Google launched a broad core algorithm update last week that impacted web search appearance and rankings.
Algorithm changes typically center on rankings improvements tied to determining the quality of a site’s contextual relevance or authority within its topic or industry. A broad core change like this one indicates that Google has done more than its typical tinkering that results in one to two small algorithm updates a day on average. It has changed something larger in the core of the algorithm that impacts a wider array of rankings.
The impact of those changes can be viewed in the tools such as SEMrush’s Sensor, which tracks aggregate rankings across thousands of keyword phrases to measure Google and Bing’s daily fluctuations.
The algorithm update, according to the announcement on Twitter by Google SearchLiaison, focuses on rewarding previously under-ranking sites. Naturally, the announcement explains, this means that sites that had previously been ranking well may be pushed a little lower on the search results page. This is based not on punishing those who rank poorer now, but on rewarding those who deserve it more, in Google’s estimation.
That’s cold comfort, however, for those who find themselves ranking further down page one of Google’s search results or pushed to page two.
Google used to disclose the nature of its algorithm updates. Those days are over. In fact, Google rarely even acknowledges that an update has happened anymore. The acknowledgment, in this case, is a nod to the scope of the change.
In some instances, such as during the damage control several years around the wide-ranging impact of the Panda and Penguin updates, Google has also indicated the percent of search results that were impacted. Unfortunately, Google has also stopped giving that information.
What we can tell is that the algorithm update caused a larger than average change to the rankings trends in several of the major trackers, including SEMrush’s Sensor, as shown above, Moz’s Weather Report, and SERPmetrics’ Flux report.
In addition, we can also presume that the update centers on site quality, as have the sweeping updates have in the past. It’s also possible that the update is centered on one of the initiatives that Google is pushing now, such as site speed, security, or structured data.
It’s unlikely that the change is an unexpected incident related to the mobile-first index, though, since Google has been more forthcoming about that topic.
The only question that matters to most digital marketers is whether the algorithm update impacted their site’s organic search performance. The answer can be found in two places: rank tracking and web analytics.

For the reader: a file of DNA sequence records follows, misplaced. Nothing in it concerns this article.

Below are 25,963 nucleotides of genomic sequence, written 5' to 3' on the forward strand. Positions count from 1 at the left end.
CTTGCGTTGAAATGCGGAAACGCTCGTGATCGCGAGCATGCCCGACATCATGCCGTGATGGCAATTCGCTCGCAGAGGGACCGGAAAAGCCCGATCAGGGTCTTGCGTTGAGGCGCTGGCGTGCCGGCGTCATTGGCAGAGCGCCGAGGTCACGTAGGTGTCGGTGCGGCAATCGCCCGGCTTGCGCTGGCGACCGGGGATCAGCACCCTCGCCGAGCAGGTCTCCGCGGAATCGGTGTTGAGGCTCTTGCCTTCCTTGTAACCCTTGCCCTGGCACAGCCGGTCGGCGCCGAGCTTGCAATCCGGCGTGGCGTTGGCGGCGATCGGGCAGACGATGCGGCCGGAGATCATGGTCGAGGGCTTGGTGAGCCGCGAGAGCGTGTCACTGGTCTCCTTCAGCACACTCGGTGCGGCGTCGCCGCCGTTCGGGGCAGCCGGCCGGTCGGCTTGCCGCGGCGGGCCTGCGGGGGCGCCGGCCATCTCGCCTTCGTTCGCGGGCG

Since it speaks to your bottom line most directly, start with web analytics. Did your site experience a natural search performance change in visits sourced from Google on or slightly after April 16, 2018, the date of the update?
If “yes,” did you, by coincidence, launch any technical releases, modifications to the navigational structure, or major content updates at that time?
If the answer to that second question is “no,” then you probably were affected by the algorithm update.
How to Recover
As Google pointed out, there is no “fix” for this update. If you didn’t do anything wrong for which you’re being punished, then you can’t gear your search engine optimization strategy to fix anything specific. That’s what’s so maddening about the new era of Google’s algorithm updates.
How, then, can you do more of what’s being rewarded so that you can reclaim your rankings positions and organic search traffic?
Do the right things right.
That’s a pretty broad canvas, since “doing SEO right” includes optimizing everything from user experience to on-page copy and how it’s coded, and from data taxonomy to content marketing. Search engine optimization even extends to the operational processes that an organization uses to interface between teams to create and publish to external web presence.
And none of that is helpful for immediate results.
In fact, chasing algorithms and the competition is like playing defense. If you “win” at the defensive game, you’re still only barely keeping up. Instead, consider how to go on the offensive.
- Who are your top three organic search competitors, the ones driving the search traffic that you want (not just the ones that have the same business model as yours)?
- What are the top three things to fix that would drive the largest traffic from organic search?
- What are the top three opportunities in organic search, where can you move faster and drive more value?
To answer these questions, you’ll need to know your customers — their demographics, psychographics, online behavior, and behavior on your site.
And you’ll need access to your web analytics data. If you don’t have the ability to track performance by channel, push hard for it now. You can’t optimize without knowing where you’re starting.